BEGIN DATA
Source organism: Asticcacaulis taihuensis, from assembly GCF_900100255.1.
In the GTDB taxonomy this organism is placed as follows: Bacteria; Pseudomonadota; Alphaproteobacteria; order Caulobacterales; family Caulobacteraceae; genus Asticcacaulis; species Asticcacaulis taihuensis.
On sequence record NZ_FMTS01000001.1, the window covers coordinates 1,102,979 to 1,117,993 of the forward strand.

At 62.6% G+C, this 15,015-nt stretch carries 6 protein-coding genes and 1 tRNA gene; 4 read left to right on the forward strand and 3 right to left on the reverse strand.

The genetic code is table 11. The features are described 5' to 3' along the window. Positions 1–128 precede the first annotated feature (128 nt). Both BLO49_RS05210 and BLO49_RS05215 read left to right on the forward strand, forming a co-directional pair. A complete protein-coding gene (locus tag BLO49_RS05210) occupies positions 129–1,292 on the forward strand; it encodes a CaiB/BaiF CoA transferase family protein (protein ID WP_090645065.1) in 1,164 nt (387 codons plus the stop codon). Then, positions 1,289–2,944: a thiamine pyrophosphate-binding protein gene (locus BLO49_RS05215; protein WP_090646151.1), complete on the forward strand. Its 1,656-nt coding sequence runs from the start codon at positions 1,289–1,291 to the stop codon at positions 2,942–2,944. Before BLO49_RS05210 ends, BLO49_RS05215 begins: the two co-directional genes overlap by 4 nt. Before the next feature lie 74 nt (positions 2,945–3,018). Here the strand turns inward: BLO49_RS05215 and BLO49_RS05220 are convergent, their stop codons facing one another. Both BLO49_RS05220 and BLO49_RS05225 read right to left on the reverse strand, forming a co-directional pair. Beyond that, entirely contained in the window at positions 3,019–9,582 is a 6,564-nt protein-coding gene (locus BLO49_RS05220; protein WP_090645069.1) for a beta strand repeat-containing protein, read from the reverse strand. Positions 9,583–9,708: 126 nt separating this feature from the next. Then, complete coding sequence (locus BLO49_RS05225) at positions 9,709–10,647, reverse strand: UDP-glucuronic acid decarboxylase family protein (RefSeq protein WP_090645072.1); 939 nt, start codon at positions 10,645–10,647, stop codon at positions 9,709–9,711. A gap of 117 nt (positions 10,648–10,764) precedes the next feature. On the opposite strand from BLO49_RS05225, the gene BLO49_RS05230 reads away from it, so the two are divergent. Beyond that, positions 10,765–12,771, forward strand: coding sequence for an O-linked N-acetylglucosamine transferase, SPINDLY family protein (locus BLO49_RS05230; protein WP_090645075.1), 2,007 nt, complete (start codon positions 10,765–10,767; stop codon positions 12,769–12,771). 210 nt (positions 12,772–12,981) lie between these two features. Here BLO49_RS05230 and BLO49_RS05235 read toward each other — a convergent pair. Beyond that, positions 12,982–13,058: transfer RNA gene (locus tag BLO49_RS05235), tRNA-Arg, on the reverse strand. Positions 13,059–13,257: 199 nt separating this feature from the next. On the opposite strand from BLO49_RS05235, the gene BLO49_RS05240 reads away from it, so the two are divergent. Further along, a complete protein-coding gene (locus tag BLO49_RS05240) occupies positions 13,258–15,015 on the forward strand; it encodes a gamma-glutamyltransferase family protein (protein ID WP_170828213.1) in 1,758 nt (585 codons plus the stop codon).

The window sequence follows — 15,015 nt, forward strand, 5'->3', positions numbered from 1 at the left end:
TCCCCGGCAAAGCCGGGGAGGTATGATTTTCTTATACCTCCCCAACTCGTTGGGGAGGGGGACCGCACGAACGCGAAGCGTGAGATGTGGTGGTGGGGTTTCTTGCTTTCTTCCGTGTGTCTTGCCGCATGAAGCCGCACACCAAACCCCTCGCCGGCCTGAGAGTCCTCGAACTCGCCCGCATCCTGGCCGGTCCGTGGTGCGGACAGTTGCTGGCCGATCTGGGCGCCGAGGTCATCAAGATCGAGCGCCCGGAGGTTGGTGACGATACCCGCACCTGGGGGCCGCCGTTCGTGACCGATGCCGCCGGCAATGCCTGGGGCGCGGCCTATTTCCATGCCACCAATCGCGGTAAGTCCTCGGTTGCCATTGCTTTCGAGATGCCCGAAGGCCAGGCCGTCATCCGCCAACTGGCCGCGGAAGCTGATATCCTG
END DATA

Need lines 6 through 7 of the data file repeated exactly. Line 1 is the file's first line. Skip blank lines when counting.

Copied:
The window sequence follows — 15,015 nt, forward strand, 5'->3', positions numbered from 1 at the left end:
TCCCCGGCAAAGCCGGGGAGGTATGATTTTCTTATACCTCCCCAACTCGTTGGGGAGGGGGACCGCACGAACGCGAAGCGTGAGATGTGGTGGTGGGGTTTCTTGCTTTCTTCCGTGTGTCTTGCCGCATGAAGCCGCACACCAAACCCCTCGCCGGCCTGAGAGTCCTCGAACTCGCCCGCATCCTGGCCGGTCCGTGGTGCGGACAGTTGCTGGCCGATCTGGGCGCCGAGGTCATCAAGATCGAGCGCCCGGAGGTTGGTGACGATACCCGCACCTGGGGGCCGCCGTTCGTGACCGATGCCGCCGGCAATGCCTGGGGCGCGGCCTATTTCCATGCCACCAATCGCGGTAAGTCCTCGGTTGCCATTGCTTTCGAGATGCCCGAAGGCCAGGCCGTCATCCGCCAACTGGCCGCGGAAGCTGATATCCTG